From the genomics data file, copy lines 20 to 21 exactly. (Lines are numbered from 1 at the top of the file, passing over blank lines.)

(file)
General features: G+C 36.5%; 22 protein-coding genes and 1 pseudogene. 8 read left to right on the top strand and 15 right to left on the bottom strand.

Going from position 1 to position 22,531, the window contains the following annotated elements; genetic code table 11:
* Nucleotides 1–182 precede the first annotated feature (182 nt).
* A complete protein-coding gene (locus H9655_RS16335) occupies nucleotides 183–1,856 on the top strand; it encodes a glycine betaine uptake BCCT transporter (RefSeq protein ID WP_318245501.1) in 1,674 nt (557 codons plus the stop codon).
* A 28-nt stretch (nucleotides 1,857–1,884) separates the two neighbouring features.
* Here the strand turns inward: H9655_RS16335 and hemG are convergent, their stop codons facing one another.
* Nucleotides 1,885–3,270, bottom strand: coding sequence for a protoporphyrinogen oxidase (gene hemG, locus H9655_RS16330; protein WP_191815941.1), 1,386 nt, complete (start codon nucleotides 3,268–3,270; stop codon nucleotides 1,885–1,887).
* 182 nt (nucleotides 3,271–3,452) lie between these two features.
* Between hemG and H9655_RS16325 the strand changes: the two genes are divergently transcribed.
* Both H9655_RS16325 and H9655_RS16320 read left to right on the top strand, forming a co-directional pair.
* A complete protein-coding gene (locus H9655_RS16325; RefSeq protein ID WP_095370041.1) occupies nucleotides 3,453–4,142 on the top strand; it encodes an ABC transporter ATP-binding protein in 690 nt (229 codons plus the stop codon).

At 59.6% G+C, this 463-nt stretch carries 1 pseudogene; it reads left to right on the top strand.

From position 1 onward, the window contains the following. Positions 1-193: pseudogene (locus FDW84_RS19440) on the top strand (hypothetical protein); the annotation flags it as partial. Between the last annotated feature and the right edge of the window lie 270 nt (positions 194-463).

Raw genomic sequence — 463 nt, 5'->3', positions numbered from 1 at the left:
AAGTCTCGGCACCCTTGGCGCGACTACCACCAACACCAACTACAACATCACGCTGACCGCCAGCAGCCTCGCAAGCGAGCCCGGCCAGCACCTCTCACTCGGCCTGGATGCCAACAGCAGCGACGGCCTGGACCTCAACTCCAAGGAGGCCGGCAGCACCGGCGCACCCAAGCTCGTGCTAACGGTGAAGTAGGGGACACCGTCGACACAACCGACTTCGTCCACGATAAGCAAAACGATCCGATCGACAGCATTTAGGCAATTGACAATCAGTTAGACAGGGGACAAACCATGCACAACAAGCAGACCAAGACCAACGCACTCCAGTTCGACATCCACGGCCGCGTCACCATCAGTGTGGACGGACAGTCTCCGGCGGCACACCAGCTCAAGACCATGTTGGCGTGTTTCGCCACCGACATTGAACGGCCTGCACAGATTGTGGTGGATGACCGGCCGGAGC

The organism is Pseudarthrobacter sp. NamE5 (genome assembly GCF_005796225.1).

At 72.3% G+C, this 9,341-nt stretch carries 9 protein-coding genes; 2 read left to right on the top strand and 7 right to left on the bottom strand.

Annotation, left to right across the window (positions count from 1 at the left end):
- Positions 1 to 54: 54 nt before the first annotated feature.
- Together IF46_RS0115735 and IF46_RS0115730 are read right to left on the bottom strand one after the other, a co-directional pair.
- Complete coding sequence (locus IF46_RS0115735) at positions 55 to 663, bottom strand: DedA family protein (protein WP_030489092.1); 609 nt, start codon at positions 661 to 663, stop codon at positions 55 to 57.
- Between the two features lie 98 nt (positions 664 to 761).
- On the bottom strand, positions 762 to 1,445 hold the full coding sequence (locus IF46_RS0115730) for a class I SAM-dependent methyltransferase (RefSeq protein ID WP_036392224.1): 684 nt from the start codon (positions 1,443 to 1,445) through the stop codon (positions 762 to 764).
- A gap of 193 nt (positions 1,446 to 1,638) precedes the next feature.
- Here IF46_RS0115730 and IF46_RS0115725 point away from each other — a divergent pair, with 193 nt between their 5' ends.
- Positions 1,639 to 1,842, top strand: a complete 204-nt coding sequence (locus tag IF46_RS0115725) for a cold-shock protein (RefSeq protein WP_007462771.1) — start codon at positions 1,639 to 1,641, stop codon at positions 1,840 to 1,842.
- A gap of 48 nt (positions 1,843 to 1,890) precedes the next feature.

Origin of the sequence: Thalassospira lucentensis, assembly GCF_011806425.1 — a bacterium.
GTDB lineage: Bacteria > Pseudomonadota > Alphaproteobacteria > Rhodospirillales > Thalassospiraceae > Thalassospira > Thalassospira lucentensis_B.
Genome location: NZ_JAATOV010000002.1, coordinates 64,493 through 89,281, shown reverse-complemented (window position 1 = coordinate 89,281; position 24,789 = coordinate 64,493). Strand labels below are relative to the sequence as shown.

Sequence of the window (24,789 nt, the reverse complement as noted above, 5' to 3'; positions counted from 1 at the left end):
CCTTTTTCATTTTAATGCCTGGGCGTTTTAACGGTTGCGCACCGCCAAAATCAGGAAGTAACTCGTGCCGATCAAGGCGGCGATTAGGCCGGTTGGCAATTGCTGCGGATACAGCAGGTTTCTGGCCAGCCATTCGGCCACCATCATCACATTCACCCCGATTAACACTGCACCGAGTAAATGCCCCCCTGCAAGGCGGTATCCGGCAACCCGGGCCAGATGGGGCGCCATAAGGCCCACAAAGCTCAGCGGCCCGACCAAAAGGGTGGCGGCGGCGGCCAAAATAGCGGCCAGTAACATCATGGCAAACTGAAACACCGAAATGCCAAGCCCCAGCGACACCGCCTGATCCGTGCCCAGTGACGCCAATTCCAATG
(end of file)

- Together IF46_RS0115735 and IF46_RS0115730 are read right to left on the bottom strand one after the other, a co-directional pair.
- Complete coding sequence (locus IF46_RS0115735) at positions 55 to 663, bottom strand: DedA family protein (protein WP_030489092.1); 609 nt, start codon at positions 661 to 663, stop codon at positions 55 to 57.